Which is better? It depends.
If you're outfitting your vehicle for off-road adventures, one of the first aftermarket upgrades you're likely to consider is new bumpers. And, when you start shopping for new bumpers, your first big decision is going to be between steel or aluminum models. Both materials offer great style, enhanced durability, assistance with towing and winching, and extra protection for your 4x4 while exploring. Still, critical differences between the two materials are worth careful consideration.
Comparing Steel and Aluminum
Let's look at the differences between steel and aluminum bumpers and what that means for performance.
Steel is heavier than aluminum, a lot heavier. In fact, a steel bumper will be about three times the weight of a comparable aluminum bumper. This increased weight has the following effects:
- Shocks and springs may need to be modified to accommodate the heavier weight.
- Braking and overall maneuverability are impacted because of the change in weight distribution across the vehicle, often requiring additional aftermarket mods to compensate and get the performance you want.
- Fuel economy goes down significantly.
- Overloading. Once you pile up your steel-bumpered vehicle with camping gear, tents, racks, passengers, and other overlanding mods, chances are high the total load will exceed the vehicle's weight rating, which causes considerable wear and tear. If you opt for steel bumpers, you'll likely need to sacrifice gear to stay within your weight limits.
Steel rusts; aluminum doesn't. While both bumpers will last a long time and powder-coated steel will resist corrosion, steel will eventually rust. If you drill through a steel bumper to add mods, the holes must be filled with rust-resistant paint to prevent rust; with aluminum, you can add your mods without worry.
Aluminum costs more than steel. Why? First, aluminum is harder to source than steel; there simply aren't as many suppliers. Second, crafting aluminum bumpers is more complex, time-consuming, and requires more specialized skills than making steel bumpers. And third, aluminum bumpers take more material than steel. If you're looking for a budget-friendly option, steel is the way to go.
This is strictly a matter of preference; both materials look great. Aluminum and steel bumpers come in a variety of colors, shapes, and styles and can be custom-built to give you a look you want.
Steel is heavier, so it should be no surprise that it offers more protection during a collision. But for defense against everyday stuff, both materials get the job done.
The Backwoods Solution
So, we ask again: which is better: steel or aluminum? At Backwoods Adventure Mods, we like both. A Backwoods outfit takes advantage of both materials' best properties to maximize performance. We recommend the following:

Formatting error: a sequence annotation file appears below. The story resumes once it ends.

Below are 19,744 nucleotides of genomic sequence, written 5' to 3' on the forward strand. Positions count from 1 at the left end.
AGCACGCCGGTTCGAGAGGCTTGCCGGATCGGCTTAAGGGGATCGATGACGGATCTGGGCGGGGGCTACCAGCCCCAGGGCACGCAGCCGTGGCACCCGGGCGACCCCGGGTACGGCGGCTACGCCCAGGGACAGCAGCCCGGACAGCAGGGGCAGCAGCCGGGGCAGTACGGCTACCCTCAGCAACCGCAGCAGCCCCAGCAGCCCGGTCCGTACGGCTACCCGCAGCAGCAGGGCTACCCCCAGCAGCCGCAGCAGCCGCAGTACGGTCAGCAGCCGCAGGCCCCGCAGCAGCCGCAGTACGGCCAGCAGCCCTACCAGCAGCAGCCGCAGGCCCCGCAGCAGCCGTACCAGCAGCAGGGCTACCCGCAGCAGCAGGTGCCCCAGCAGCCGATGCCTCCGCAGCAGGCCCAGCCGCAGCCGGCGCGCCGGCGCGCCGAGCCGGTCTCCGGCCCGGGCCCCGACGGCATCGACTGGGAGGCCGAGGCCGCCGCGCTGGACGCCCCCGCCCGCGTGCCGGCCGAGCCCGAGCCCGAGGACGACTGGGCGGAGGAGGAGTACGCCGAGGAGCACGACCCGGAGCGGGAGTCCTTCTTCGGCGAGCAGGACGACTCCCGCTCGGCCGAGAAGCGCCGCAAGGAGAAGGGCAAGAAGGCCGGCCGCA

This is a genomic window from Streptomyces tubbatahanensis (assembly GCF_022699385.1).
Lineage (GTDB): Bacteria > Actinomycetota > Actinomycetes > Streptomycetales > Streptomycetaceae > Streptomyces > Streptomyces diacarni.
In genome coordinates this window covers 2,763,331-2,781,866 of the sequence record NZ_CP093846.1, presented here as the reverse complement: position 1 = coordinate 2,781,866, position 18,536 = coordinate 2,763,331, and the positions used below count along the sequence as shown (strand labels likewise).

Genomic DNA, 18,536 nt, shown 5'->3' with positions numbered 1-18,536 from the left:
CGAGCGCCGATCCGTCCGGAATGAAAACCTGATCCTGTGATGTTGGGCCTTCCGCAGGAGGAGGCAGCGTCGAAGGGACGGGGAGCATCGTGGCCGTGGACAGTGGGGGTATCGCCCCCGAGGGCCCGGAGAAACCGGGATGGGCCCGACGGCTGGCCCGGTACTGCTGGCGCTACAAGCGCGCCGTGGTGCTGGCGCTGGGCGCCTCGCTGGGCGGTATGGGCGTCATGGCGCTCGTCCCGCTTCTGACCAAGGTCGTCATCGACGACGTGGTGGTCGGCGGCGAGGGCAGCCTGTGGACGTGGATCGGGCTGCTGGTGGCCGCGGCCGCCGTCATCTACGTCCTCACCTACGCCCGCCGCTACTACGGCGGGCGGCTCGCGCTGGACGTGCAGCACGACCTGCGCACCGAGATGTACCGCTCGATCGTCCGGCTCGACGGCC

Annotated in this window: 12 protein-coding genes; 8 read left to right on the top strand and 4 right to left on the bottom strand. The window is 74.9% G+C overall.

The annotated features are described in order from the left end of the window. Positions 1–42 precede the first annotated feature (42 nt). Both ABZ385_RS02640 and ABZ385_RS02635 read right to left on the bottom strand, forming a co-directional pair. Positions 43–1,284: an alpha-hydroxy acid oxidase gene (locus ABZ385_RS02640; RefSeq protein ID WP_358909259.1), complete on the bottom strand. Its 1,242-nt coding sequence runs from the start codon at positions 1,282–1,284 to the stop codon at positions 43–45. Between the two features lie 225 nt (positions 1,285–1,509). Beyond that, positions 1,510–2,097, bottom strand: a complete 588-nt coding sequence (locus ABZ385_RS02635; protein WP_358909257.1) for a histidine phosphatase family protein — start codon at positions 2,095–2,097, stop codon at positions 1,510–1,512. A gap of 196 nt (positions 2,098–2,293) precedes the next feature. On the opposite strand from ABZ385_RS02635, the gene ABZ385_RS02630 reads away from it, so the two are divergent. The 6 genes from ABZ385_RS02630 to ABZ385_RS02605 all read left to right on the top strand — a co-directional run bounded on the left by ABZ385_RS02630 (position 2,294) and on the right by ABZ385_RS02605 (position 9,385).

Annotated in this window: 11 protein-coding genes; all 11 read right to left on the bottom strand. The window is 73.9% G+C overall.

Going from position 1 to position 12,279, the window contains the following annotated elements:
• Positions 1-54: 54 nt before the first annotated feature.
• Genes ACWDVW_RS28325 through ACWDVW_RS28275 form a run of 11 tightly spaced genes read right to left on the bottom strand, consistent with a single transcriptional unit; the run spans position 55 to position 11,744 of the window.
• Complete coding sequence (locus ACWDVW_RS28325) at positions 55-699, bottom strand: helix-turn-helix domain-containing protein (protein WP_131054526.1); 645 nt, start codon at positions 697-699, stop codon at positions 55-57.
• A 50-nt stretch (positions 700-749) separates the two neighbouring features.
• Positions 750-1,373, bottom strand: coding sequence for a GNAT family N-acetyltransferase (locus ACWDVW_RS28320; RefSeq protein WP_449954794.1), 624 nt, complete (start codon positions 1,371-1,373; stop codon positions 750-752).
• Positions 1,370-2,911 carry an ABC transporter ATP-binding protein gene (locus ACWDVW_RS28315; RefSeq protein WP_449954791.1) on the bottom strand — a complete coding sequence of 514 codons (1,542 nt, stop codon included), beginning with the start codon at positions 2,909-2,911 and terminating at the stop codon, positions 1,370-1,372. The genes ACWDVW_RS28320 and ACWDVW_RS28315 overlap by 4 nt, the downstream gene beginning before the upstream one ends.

Aluminum—or a Steel/Aluminum Hybrid—in the Front
A strong, lightweight aluminum front bumper gives you the added protection and reinforcement you need without adding excess weight and the corrosion-resistant metal makes it simple to add winches, lights, and other mods free from the worry of exposing the bumper to the risk of rust. Strategically adding a bit of steel for additional strength is what sets Backwoods' bumpers apart from the rest.
Outfit your truck or van with Backwoods Adventure Mods' Nomad Series aluminum front bumper. This bumper has a low-profile, angular appearance designed to reduce wind noise and look tough. It features a shell constructed out of 3/16" 5052 aluminum, an internal 3/16-inch rib system, and ¼ inch thick steel mounting brackets and winch cradle. The combination of aluminum bumper and steel mounting brackets gives the Nomad bumper a hybrid design that's lightweight and strong.
The Nomad series from Backwoods takes weight reduction seriously. For example, the Nomad Mercedes Sprinter front bumper weighs just 153 pounds. It's heavy-duty protection without the heavy.
Hi-Lite bumpers feature a full aluminum shell and a steel winch cradle that, combined, weigh in at a mere 80 pounds. Backwoods designed this bumper to offer strength exactly where you need it and save weight everywhere else. This ultra-lightweight bumper has aggressive high clearance, complete protection, and the tough, rugged appearance you're looking for. You won't find a bumper like this for your 3rd gen Toyota Tacoma anywhere else.
Steel in the Back
The rear is where you need the vigor of solid steel, and nothing protects your vehicle as effectively as a robust steel rear bumper from Backwoods Adventure Mods.
Your 3rd gen Toyota Tacoma can survive all the trail abuse you can give it and still look good with the help of a solid steel Hi-Lite bumper. This bumper features one-piece steel construction handmade in the USA at our factory in Arkansas. The Hi-Lite replaces the weak sheet metal in the long rear end of the Tacoma with solid steel all around the perimeter. You get strength, increased ground clearance, and an improved departure angle.
The Backwoods Nomad series Rear Swing Out Bumper gives your Mercedes Sprinter van a rear bumper made from carbon and swing-out panels made from aluminum. This hybrid design is both lightweight and strong.
Ford Brute Series
The Backwoods Ford Brute Series Rear Bumper features all steel construction, functional design, and sleek styling.
Which Bumper is Better? A Backwoods Bumper.
A Backwoods Adventure Mods bumper is always the best option, whether you choose steel or aluminum. We design and build our bumpers using the latest technology, robotics, tooling, and other equipment. This means our customers get the very best product on the market every single time. We use steel for strength and aluminum whenever and wherever we can to save on weight. If you're looking for strong, lightweight bumpers, you'll find them at Backwoods.
To learn more about our incredible selection of front and rear bumpers, check out our front bumper and rear bumper collections.